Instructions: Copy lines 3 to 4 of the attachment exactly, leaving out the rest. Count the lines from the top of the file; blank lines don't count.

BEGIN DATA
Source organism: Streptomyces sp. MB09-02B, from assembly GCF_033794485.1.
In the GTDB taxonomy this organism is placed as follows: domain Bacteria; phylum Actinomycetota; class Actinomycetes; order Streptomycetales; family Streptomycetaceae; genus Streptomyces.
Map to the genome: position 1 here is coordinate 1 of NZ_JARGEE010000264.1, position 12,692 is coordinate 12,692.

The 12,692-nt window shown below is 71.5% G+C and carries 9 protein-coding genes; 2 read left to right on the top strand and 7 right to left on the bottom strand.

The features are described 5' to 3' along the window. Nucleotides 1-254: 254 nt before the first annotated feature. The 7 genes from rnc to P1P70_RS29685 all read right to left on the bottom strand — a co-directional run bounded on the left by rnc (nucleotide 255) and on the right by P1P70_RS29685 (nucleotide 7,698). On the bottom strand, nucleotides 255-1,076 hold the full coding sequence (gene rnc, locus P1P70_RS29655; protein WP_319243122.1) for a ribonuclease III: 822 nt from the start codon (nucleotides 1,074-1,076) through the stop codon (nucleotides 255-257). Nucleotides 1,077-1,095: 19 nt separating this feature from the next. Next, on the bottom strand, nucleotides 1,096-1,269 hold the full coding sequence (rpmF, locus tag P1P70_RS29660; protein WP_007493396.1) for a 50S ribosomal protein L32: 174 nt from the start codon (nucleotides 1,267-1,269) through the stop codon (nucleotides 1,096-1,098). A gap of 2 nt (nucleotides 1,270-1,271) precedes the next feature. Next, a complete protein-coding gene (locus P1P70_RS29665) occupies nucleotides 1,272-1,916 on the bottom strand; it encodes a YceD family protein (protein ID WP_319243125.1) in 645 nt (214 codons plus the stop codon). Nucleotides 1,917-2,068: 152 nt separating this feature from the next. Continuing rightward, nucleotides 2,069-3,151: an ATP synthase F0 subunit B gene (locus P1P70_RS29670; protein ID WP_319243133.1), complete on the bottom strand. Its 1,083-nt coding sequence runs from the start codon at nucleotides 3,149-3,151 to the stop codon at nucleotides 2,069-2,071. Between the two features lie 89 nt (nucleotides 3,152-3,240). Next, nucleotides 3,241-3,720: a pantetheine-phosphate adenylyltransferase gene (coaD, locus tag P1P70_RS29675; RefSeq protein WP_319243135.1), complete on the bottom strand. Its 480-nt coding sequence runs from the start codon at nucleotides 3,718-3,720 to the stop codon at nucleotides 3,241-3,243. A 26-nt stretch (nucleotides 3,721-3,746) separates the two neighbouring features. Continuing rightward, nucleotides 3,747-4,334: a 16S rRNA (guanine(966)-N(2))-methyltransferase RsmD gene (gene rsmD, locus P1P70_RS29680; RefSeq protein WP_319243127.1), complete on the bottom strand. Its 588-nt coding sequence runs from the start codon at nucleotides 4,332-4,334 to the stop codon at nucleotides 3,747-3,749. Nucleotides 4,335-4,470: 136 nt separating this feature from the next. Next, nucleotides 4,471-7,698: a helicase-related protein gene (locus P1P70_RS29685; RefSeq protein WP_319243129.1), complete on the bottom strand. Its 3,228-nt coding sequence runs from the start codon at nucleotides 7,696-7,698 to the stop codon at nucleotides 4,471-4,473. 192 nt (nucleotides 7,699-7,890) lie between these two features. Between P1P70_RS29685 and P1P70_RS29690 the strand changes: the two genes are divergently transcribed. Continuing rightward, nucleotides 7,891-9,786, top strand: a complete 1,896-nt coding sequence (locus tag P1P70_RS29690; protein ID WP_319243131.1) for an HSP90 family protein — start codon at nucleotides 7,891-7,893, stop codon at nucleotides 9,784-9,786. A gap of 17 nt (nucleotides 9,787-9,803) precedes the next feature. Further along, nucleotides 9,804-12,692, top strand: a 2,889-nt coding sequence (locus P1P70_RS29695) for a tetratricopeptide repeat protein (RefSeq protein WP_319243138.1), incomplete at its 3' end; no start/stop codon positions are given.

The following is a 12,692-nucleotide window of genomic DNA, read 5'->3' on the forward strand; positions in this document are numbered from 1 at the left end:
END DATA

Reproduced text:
Map to the genome: position 1 here is coordinate 1 of NZ_JARGEE010000264.1, position 12,692 is coordinate 12,692.

The 12,692-nt window shown below is 71.5% G+C and carries 9 protein-coding genes; 2 read left to right on the top strand and 7 right to left on the bottom strand.